By Laurel Pattenden
While writing these articles for Huron Church News, I have always tried to either follow the seasons of the Church year or the four seasons of the calendar year. However there are other seasons in our lives that touch us and change us. These seasons do not follow any prescribed rotation. So I got to wondering if our own seasons change the meaning of Advent.
While looking at the season of Advent, which is always the beginning of the Church year lasting 22 to 28 days, which always begins in the late fall of the Canadian calendar year. Two to four months prior to this I always (or nearly) purchase a new Advent book or two. This year I purchased Dietrich Bonhoeffer’s “Away in the Manger” plus another called “Watch for the Light: Readings for Advent and Christmas” with a collection various noted authors. So these are the set seasons, agree?
Looking over my collection of Advent books purchased over the years, I started to think about how my seasons have changed. Some of these books were read when I was a young mother and trying to put together the whole Christmas thing. A few would have been read while my mother had cancer. Another couple would have been read while my father was aging and needed care. A couple were read as an expectant grandmother and then as a grandmother.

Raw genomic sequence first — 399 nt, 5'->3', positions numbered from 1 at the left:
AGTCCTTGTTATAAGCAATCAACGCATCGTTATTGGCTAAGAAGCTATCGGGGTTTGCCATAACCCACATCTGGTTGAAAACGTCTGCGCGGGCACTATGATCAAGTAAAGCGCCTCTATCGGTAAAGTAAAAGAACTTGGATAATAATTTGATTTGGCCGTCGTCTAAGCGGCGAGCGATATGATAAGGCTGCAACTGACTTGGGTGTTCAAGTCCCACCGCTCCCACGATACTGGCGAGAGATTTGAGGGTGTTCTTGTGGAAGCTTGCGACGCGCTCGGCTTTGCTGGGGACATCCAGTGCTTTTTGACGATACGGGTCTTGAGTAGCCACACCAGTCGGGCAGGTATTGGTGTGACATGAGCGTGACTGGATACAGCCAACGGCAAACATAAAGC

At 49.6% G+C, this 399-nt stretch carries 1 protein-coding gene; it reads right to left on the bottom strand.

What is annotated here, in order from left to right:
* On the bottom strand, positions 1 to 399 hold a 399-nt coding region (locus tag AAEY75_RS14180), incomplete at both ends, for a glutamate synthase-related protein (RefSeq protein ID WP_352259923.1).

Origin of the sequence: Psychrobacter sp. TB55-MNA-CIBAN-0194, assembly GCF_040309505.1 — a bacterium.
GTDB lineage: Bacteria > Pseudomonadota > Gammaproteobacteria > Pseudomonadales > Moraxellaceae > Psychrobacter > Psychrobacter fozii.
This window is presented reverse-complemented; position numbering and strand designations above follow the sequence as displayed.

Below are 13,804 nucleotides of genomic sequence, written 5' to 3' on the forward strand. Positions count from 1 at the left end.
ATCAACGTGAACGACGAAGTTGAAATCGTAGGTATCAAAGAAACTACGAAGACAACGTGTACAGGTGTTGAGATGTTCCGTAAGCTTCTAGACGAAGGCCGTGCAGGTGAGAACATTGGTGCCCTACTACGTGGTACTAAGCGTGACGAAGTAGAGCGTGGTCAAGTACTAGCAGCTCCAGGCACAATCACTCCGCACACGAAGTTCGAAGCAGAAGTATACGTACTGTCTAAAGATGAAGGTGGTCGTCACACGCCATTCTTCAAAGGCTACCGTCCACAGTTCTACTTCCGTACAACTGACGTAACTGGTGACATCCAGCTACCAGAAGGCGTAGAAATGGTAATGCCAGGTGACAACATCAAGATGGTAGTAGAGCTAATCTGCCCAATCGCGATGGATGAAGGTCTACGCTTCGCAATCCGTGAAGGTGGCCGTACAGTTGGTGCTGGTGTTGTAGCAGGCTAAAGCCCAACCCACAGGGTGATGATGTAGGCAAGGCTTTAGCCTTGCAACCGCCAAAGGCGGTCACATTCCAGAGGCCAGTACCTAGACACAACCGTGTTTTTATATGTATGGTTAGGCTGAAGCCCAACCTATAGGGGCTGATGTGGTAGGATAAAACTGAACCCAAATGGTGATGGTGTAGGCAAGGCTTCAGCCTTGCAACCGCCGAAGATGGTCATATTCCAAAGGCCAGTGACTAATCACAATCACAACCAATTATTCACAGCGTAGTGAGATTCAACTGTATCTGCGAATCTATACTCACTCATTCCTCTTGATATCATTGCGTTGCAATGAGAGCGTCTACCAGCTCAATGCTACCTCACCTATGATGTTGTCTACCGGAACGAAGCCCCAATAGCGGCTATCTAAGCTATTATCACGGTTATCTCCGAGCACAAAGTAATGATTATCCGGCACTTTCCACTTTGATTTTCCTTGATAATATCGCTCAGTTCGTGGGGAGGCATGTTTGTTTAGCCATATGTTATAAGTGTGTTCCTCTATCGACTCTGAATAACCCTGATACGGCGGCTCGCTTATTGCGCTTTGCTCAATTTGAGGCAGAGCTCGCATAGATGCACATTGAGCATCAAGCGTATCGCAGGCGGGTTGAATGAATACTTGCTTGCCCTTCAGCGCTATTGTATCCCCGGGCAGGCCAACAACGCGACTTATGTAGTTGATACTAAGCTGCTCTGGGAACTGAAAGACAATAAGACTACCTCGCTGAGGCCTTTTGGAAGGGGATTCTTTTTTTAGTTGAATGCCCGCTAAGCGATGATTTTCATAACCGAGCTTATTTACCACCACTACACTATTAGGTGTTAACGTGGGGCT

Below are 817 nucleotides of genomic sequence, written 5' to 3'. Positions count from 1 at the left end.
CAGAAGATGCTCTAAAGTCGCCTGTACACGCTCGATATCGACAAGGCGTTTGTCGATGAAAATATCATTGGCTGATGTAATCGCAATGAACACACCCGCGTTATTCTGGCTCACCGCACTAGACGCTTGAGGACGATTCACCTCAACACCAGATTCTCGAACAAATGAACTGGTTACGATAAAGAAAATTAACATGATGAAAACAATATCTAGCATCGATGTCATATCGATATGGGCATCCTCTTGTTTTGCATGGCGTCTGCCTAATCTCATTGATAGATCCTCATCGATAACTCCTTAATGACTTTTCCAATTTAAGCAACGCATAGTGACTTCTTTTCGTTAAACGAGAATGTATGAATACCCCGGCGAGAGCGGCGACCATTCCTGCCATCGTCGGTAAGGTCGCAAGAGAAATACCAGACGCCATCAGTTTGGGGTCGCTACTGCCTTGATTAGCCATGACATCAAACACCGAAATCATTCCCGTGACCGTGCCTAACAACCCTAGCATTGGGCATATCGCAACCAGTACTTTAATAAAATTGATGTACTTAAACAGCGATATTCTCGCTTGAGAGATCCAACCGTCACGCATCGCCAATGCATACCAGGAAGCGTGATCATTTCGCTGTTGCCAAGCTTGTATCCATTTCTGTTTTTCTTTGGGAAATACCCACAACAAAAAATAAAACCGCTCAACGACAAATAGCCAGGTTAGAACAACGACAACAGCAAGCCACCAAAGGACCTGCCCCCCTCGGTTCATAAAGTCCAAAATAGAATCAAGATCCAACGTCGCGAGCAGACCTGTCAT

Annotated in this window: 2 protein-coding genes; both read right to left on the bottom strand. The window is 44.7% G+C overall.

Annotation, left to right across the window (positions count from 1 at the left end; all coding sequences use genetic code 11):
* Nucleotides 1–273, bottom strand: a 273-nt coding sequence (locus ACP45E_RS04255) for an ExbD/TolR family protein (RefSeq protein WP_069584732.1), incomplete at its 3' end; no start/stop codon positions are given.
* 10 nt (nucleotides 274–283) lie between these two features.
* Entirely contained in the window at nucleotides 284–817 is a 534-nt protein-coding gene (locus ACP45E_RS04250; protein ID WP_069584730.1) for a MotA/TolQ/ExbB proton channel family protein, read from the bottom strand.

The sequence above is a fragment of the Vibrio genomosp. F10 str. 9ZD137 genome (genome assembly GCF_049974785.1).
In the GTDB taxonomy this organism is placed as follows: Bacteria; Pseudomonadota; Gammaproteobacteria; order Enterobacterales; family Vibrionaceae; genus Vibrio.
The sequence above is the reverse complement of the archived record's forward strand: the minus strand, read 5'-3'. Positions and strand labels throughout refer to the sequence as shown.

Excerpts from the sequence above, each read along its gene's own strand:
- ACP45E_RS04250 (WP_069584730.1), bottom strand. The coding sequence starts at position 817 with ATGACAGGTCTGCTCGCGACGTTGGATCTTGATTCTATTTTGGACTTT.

From a world perspective, Advent books have been read during World War I and World War II. People have read them during the Depression and following 9/11. Many who were experiencing the financial collapse of 2008, read Advent devotional books.
You have perhaps read Advent devotionals through every season of your life. Birthing and welcoming new family and saying goodbye to your loved ones. Taking on new opportunities and letting go of those that no longer nourished you. We have read during times of feeling uninvited in this world, during loneliness and also during those times when life was pure sailing.
These many examples may have been our own or collective seasons of life. So going back to the question of how our own seasons affect the meaning of Advent. This period of waiting. I think we can all agree the meaning does not change but I think it can change the intensity and mindfulness of our waiting. Dietrich Bonhoeffer wrote this question: “Who among us will celebrate Christmas correctly?” (You can research his answer or just buy the above mentioned book.) Let’s change his question to this: “Who among us will wait through Advent correctly?”
I think Oscar Romero, who spoke these following words on December 24, 1978, answered this question very well. “No one can celebrate a genuine Christmas without being poor. The self-sufficient, the proud, those who, because they have everything, look down on others, those who have no need even of God – for them there will be no Christmas. Only the poor, the hungry, those who need someone to come on their behalf, will have that someone. That someone is God. Emmanuel. God-with-us. Without poverty of spirit there can be no abundance of God.” (This quote can be found in the second Advent book mentioned earlier.)
Taking in Oscar Romero’s words, I will wait through Advent, spending time to ponder the reality that I truly have nothing, I am not self-sufficient and that I need someone to come on my behalf. I am one who is poor in spirit. No matter what season I am personally in, during Advent, I will acknowledge this season by my poverty of spirit.
What season are you in this Advent?
Laurel is retired and likes to spend her time in her art studio.